REVISED_Supplemental_material_6-21-2021.pdf (536.23 kB)

Advanced Closed-Loop Control System Improves Postprandial Glycemic Control Compared With a Hybrid Closed-Loop System Following Unannounced Meal

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posted on 16.08.2021, 10:48 by Jose Garcia-Tirado, Jenny L. Diaz, Rebeca Esquivel-Zuniga, Chaitanya L. K. Koravi, John P. Corbett, Martha Dawson, Christian Wakeman, Charlotte L. Barnett, Mary C. Oliveri, Helen Myers, Katie Krauthause, Marc D. Breton, Mark D. DeBoer
Objective: Meals are a major hurdle to glycemic control in type 1 diabetes (T1D). Our objective was to test a fully-automated closed-loop control (CLC) system in the absence of announcement of carbohydrate ingestion among adolescents with T1D, who are known to commonly omit meal announcement.

Research Design and Methods: Eighteen adolescents with T1D (age 15.6±1.7 years; HbA1c 7.4%±1.5; 9F/9M) participated in a randomized crossover clinical trial comparing our legacy hybrid CLC system (USS-Virginia) with a novel fully-automated CLC system (RocketAP), during two 46h supervised admissions (each with one announced and one unannounced dinner), following 2 weeks of data collection. Primary outcome was the percent time-in-range 70-180mg/dL (TIR) following the unannounced meal, with secondary outcomes related to additional CGM-based metrics.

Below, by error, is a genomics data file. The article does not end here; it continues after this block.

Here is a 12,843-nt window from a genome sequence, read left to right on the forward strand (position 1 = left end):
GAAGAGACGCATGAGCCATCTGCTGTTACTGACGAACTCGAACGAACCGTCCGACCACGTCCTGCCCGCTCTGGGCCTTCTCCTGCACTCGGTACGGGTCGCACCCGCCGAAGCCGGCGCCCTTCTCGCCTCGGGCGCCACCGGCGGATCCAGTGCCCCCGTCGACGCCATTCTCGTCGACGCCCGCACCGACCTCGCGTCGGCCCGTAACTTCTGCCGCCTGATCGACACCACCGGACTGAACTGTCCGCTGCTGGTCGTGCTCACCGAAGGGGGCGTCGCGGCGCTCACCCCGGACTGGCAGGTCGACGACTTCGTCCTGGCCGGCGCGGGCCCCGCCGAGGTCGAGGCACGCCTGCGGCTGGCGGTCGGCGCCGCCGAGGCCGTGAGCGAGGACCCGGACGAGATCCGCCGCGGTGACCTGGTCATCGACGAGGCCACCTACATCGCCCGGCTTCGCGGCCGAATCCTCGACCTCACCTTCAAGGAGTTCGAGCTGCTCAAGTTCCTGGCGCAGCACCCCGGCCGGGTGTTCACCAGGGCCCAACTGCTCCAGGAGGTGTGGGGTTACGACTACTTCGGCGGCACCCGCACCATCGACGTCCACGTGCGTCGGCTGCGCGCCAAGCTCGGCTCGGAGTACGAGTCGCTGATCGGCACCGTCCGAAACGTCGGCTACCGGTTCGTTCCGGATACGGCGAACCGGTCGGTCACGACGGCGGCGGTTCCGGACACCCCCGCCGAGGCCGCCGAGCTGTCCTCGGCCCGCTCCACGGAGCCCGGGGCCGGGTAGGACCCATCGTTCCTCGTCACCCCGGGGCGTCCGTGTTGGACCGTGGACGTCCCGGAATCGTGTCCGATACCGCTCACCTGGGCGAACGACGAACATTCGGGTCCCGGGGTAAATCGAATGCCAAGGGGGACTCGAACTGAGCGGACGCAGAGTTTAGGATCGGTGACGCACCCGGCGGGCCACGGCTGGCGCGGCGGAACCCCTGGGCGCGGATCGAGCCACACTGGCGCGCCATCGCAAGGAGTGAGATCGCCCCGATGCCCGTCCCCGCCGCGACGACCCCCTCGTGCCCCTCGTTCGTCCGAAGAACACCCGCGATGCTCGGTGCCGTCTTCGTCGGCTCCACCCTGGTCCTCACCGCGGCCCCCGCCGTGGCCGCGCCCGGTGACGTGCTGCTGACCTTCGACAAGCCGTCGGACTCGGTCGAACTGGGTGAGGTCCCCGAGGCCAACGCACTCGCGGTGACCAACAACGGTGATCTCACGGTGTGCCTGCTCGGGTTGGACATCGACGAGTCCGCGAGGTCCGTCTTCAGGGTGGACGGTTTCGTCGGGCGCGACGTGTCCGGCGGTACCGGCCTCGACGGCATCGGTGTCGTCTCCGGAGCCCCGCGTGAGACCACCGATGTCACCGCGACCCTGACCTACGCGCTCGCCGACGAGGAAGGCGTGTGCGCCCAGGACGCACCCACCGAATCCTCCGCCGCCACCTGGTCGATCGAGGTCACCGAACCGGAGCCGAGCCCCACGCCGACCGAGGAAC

Results: Both TIR and time-in-tight-range 70-140mg/dL (TTR) were significantly higher using RocketAP than using USS-Virginia during the 6h following the unannounced meal (83% [64-93] vs. 53% [40-71]; p=0.004 and 49% [41-59] vs. 27% [22-36]; p=0.002, respectively), primarily driven by reduced time-above-range (TAR >180mg/dL 17% [1.3-34] vs. 47% [28-60]), with no increase in time-below-range (TBR <70mg/dL 0% median for both). RocketAP also improved control following the announced meal (mean difference TBR: -0.7%, TIR: +7%, TTR: +6%), overall (TIR: +5%, TAR: -5%, TTR: +8%), and overnight (TIR: +7%, TTR: +19%, TAR: -5%). RocketAP delivered less insulin overall (78±23U vs. 85±20U, p=0.01)

Conclusions: A new fully-automated CLC system with automatic prandial dosing was proven to be safe and feasible and outperformed our legacy USS-Virginia in an adolescent population with and without meal announcement.


The author(s) disclosed receipt of the following financial support for the research, authorship, and/or publication of this article: This project was funded by generous grants from the University of Virginia’s LaunchPad Program (to MDD and MDB) and the Strategic Investment Fund project “Precision Individualized Medicine for Diabetes (PriMeD).”